It’s not often that one comes across a verse that most people don’t have an answer for, either right or wrong. Usually people are quick to deem one as the “correct” answer, even if it’s blatantly incorrect, just for the sake of having an answer in the first place, rather than have the question just exist in limbo. Paul’s statement in 1 Corinthians 15:29 though, is one such verse. It reads: 

“Otherwise, what will those do who are baptized for the dead? If the dead are not raised at all, why then are they baptized for them?” 

This statement about “baptism” for the dead, found only here in the entire Bible, has created quite a conundrum; what exactly does Paul mean here? The casual way Paul remarks on it implies that what he’s referring to is common knowledge with his readers – something that has possibly been lost to us nearly 2,000 years later.

There are several ideas as to what Paul is referring to here, such as a baptism for those who are “dead” in their sins (Eph. 2:1), which is nothing different from the water baptism that is described numerous times elsewhere as being essential for salvation. Still others contend that the actual word “baptism” denotes a metaphorical immersion, or possibly another type of baptism that is unrelated to the washing away of sins.

The most obvious explanation is the one promulgated by the Mormons – the idea of a vicarious baptism for those who have since deceased. Their idea is noble: a belief that, since much of the world might have never heard of Jesus before, they would never have had the opportunity to fulfill the requirements for salvation – baptism for the dead takes care of that. This explains their massive interest in genealogical records, as well as the teams of Mormons who are scouring Catholic and Protestant cemeteries and death records, hoping to convert the entire whole of the afterlife.

This idea not only is contradictory to other teachings of the Bible – Proverbs 11:7; Ezekiel 18:1-4; John 8:24; Luke 16:26; 2 Corinthians 5:10; Hebrews 9:27 for starters – but also to the teachings of their own mormon Bible. Alma 34:35-36 reads: “For behold, if ye have procrastinated the day of your repentance even until death, behold ye have become subjected to the spirit of the devil, and he does seal you his. Therefore, the spirit of the Lord has withdrawn from you and hath no place in you; the power of the devil is over you, and this is the final state of the wicked.” Since even their own scriptures denounce such a teaching, how could most Mormons believe it?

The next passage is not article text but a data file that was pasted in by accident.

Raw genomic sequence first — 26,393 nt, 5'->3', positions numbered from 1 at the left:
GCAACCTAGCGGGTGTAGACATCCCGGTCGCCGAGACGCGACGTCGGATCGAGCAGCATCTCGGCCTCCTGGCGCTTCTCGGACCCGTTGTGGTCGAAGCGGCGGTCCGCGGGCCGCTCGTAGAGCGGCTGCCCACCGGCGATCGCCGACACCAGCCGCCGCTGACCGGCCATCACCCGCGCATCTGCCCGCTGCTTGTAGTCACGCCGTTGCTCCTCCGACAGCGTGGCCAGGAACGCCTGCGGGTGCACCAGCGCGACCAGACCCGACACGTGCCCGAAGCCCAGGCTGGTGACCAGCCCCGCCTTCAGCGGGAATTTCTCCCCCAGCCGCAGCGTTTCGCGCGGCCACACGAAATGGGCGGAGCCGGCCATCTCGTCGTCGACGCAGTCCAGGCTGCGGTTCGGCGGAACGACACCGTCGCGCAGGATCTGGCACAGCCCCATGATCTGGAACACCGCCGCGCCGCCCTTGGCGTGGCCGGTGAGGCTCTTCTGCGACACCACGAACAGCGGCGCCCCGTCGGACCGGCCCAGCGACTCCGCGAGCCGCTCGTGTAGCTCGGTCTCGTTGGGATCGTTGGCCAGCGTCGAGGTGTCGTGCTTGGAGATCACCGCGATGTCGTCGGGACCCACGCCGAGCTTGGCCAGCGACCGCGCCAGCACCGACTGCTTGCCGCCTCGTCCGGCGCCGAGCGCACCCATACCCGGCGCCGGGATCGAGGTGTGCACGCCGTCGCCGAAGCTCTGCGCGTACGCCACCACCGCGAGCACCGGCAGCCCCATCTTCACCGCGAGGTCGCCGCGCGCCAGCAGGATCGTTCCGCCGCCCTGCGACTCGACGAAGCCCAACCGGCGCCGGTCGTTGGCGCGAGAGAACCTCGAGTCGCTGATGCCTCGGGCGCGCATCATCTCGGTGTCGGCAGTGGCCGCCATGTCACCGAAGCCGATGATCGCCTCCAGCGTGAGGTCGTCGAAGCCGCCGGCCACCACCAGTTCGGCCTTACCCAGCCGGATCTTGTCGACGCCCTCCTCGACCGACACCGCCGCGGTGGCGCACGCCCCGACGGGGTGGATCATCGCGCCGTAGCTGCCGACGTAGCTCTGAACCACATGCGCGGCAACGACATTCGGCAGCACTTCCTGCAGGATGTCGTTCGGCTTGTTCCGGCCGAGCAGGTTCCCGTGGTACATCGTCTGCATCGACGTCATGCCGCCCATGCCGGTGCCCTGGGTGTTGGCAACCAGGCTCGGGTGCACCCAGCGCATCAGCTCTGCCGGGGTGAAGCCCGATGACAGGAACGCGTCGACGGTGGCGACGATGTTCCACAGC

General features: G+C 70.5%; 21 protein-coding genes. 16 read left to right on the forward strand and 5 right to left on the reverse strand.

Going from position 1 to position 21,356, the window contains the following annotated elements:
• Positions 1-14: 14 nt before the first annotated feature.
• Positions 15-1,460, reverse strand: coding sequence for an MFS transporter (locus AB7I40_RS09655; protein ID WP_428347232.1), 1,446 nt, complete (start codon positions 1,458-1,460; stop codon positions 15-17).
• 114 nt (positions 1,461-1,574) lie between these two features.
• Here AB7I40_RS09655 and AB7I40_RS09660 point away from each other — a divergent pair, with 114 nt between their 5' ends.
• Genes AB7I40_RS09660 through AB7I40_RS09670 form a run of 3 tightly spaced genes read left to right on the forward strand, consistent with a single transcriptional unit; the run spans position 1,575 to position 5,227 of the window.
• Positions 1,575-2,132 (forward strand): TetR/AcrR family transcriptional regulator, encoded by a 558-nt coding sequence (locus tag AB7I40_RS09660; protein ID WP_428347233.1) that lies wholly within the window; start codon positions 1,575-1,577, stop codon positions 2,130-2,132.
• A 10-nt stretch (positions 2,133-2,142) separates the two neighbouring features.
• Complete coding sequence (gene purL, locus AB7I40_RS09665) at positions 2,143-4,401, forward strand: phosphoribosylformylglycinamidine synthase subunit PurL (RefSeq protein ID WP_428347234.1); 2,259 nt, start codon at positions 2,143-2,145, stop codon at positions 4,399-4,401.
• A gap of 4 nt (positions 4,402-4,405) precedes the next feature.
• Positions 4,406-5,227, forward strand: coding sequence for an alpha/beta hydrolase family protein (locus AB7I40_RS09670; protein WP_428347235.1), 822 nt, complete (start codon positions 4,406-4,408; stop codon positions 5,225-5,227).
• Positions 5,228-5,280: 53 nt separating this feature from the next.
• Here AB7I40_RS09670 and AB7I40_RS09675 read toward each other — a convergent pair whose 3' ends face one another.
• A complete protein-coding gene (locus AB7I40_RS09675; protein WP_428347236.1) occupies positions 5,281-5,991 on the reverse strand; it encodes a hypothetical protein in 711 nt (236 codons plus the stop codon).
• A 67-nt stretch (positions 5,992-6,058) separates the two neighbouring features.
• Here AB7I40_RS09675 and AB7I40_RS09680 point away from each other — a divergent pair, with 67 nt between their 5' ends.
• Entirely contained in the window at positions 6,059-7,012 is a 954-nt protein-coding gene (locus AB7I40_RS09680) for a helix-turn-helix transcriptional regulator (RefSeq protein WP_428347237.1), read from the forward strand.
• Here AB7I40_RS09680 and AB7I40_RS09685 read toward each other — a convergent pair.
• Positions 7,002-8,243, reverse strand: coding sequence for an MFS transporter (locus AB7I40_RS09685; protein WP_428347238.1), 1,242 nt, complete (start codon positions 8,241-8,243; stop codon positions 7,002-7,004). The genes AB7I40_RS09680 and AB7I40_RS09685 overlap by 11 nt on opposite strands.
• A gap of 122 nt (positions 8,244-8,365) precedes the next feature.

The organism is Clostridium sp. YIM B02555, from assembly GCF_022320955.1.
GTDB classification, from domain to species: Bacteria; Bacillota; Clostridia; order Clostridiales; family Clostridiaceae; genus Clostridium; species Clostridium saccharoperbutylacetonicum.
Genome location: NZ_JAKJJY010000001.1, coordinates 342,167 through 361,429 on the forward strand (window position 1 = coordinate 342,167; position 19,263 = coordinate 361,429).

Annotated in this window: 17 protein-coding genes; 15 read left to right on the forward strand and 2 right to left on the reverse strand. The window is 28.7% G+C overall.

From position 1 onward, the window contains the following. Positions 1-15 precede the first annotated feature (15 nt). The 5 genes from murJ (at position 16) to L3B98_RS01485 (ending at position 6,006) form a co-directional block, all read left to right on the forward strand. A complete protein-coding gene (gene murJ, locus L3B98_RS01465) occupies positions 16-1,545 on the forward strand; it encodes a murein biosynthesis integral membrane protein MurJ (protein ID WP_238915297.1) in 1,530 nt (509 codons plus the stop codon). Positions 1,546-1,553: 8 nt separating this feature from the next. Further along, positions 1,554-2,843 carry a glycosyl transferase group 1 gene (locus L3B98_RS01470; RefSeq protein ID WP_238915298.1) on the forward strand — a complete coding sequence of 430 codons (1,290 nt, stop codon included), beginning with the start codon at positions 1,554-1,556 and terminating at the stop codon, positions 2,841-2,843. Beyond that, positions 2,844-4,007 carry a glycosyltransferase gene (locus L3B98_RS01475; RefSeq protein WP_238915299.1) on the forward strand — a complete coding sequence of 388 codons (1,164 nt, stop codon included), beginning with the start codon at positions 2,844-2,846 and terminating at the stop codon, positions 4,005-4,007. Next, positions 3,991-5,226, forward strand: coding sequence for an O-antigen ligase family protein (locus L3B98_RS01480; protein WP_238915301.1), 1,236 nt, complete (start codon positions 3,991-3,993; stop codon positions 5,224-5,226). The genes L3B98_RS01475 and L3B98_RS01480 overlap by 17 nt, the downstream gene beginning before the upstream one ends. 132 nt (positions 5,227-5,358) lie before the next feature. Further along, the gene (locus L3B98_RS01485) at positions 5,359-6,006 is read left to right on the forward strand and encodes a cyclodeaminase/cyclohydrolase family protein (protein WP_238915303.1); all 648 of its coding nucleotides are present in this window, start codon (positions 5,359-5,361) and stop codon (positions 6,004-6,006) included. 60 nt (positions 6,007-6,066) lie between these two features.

There is an emotional attachment that supersedes Mormonism, and that is the desire to see your family in the afterlife. No doubt false doctrines arose from this type of position, as Christian wives pleaded for their husbands to obey Jesus as death drew nearer (and vice versa); there inevitably would spawn a belief that there was hope after death. But if there was, don’t you think the rich man in Luke 16 would have asked Abraham for it?

Knowing what it doesn’t mean then, what exactly was Paul getting at? Any answer has to be taken in light of the context that Paul was speaking in 1 Corinthians 15, which has 99% to do with the doctrine of Jesus’ resurrection; indeed, he brought up the idea of baptism for the dead to affirm the reality of the resurrection. His emphasis is on affirming the fact that we will arise from the dead, and so the whole of our life is geared towards that reality. If it is not true, then our faith is void (v. 18), we are pitiable (v.19), and Paul’s own work is in vain as well (v.30-32). Whatever specific answer Paul was getting at lies within that same framework of persuasion, and ultimately does nothing to change our salvation requirements at all. Paul’s point remains firm: live your life with confidence, knowing that the resurrection of the dead is imminent!

Last modified: January 22, 2019